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  #16  
Old Jul 15, '12, 10:30 pm
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Marc Anthony Marc Anthony is offline
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Default Re: How to refute this argument?

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Originally Posted by Marc Anthony View Post
Actually, austenboston and Gorgias are right. As is Ludqig Von Mises.

Mises's problem is that he doesn't realize that theistic philosophers like St. Thomas Aquinas would cheerfully accept the premise!

Read article 1, "Whether there is will in God?" It addresses Von Mises's issue.

Gorgias is right. God does not "act". He is, technically speaking, PURE act. Instead, he wills.
Sorry, I forgot to put a link. By "article 1" I was referring to this section of the "Summa Theologica":

http://www.newadvent.org/summa/1019.htm
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  #17  
Old Jul 15, '12, 11:41 pm
Qoeleth Qoeleth is offline
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Default Re: How to refute this argument?

Well, in a sense it is true. God does not decide "I am not happy with things", and therefore, get up, and 'act' to change them.

God is being. The world is not being, but only 'becoming'. It is therefore the world which acts (in the sense of changes from one action to another, initiates an action, etc.). But it does so in relation to a teleology (which is being, i.e. God). Therefore, it appears as if God acts.

Yes the image of God 'acting', is an anthropomorphism. But, why not anthopomorphism? All our language about God is figurative and 'images'. Anthropomorphism seems like an effective image.
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  #18  
Old Jul 16, '12, 3:11 am
Leigh01 Leigh01 is offline
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Post Re: How to refute this argument?

Philosophy can told its ans batter.i think so its not a difficult.
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  #19  
Old Jul 16, '12, 8:46 am
xzereus xzereus is offline
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Default Re: How to refute this argument?

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Originally Posted by MarcusAndreas View Post
Libertarian philosopher Ludwig von Mises argued that God does not act because only discontented beings act, and attributing action to God is an anthropomorphism. I know this is an absurd argument but I can't figure out how to refute it.
Although the question has been addressed, I'll address it again for fun. It's really not so absurd an argument. Let's not worry about the fact that Mises was not a christian--that does not make him automatically wrong! I think, perhaps, it's important to evaluate the inverse. This might help for understanding the concept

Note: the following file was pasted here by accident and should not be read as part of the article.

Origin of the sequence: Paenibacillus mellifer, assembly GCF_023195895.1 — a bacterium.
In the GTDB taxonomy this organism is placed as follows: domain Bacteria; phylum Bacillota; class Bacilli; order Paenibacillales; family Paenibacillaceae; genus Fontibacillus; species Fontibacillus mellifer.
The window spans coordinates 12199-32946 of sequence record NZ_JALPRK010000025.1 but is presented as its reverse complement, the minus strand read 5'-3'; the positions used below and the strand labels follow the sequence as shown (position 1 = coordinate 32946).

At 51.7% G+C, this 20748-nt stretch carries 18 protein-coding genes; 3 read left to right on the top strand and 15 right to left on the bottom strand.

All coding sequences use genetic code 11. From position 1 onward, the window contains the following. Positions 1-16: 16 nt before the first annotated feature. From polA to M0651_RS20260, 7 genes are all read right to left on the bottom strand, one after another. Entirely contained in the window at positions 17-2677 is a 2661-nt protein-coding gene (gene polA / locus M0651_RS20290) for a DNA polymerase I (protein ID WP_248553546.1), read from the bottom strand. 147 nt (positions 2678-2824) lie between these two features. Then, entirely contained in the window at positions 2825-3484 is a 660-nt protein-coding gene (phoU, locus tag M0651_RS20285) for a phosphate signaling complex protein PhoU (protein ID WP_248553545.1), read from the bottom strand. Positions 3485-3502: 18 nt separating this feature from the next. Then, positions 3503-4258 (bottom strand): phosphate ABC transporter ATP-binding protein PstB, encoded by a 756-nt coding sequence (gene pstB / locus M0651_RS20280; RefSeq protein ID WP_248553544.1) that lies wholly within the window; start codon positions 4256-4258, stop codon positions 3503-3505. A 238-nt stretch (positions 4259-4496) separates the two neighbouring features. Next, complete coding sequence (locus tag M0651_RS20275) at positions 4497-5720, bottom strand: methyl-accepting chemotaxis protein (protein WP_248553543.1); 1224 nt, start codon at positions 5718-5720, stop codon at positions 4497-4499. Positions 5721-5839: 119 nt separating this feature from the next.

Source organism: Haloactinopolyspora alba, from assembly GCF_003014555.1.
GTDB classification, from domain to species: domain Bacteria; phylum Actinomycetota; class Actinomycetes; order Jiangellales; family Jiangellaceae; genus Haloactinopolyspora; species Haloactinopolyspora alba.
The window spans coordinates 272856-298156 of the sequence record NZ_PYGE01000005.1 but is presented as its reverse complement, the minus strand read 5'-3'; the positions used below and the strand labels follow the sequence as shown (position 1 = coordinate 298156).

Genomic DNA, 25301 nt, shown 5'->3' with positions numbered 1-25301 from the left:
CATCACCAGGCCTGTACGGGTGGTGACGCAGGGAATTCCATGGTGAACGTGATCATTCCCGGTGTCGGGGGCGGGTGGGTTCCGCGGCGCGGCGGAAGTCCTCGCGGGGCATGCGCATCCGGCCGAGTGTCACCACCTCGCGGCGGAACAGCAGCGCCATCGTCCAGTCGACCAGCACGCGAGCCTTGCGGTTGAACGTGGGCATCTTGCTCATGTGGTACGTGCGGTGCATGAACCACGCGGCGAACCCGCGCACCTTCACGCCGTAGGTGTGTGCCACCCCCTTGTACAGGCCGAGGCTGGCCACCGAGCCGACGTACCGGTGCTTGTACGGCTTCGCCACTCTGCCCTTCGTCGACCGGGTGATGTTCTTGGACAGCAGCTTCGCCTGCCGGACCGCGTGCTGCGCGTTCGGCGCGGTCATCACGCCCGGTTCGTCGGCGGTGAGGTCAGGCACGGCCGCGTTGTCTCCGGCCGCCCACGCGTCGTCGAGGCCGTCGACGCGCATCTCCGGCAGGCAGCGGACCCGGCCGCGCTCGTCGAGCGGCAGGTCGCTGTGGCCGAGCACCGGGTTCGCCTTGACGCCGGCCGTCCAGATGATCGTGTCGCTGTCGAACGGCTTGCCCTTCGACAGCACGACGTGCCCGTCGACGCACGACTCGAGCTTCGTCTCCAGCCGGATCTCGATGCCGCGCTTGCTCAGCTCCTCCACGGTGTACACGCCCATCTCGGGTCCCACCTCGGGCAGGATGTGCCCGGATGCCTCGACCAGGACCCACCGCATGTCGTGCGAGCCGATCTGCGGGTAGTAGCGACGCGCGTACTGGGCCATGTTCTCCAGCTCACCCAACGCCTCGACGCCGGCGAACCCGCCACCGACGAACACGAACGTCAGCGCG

If a being were perfectly content, what need would it have to act? Any action by any being can be said to represent be an attempt at change. If the aforementioned content being is attempting to change anything, how can we claim he is truly content? Either he is intentionally attempting to dissatisfy himself--which in itself represents a discontentment with his own feelings of perfect content--and to interrupt his otherwise perfect situation, or he is not perfectly content in his current state.

The argument has been made that we can act while content with the purpose of greater happiness, yet this state is not without discontent. I can hold this contentment while at the same being discontent with the fact that abortion is illegal, for example. This discontentment would likely cause me to act against it.

As for the difference between acting/willing, I'll leave you to the very capable hands of Marc Anthony and austenbosten. Apologies if my explanation is unclear or lacking.
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  #20  
Old Jul 16, '12, 10:31 am
ProLepanto ProLepanto is offline
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Default Re: How to refute this argument?

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Originally Posted by Gorgias View Post
In a manner of speaking, he's right. God doesn't act, per se. (Action implies prior inaction, and stimulus, and response, doesn't it? And that would imply change within the actor, wouldn't it?)

Instead, it's more accurate to say that God wills. His will is eternal and unchanging. Moreover, anything that we perceive of, within the confines of time & space, as being an 'action' of God, is instead, in fact, an example of God's eternal will being actualized in the framework of His creation.

So, would we say that God 'waited', and then 'acted' in 1 A.D., causing the incarnation of His Son? Nope. Rather, God willed the Incarnation eternally. We experienced the Incarnation, as time-and-space bound humans, as an event that occurred at that point in time.

Hope that helps...!
Spot on. The argument is refuted by rejecting the givens. If the premiss on which the assertion lies, is not shared, then the framework of the discussion in question should be rejected; never mind the conclusion.

Example: "Since all Catholics are actually pagan heathens, they all should burn in hell"

Now, if one was to focus on trying to rescue the reputation of the Catholic faith by trying explain why heathens shouldn't burn in hell, rather than Saying: "I reject the givens, Catholicism is not populated by heretics ( mostly)" then the defense would be unintelligible.
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  #21  
Old Jul 16, '12, 1:50 pm
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MarcusAndreas MarcusAndreas is offline
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Default Re: How to refute this argument?

I see where y'all are going with this. One of the key things that should be mentioned which I haven't is von Mises's definition of action, the problem is I'm not entirely sure what he means by it.

I think I might be getting way too bent out of shape by the man's argument, considering he was a theological, philosophical, historical, and economic (oh yes, I went there) illiterate.
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  #22  
Old Jul 16, '12, 1:54 pm
sw85 sw85 is offline
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Default Re: How to refute this argument?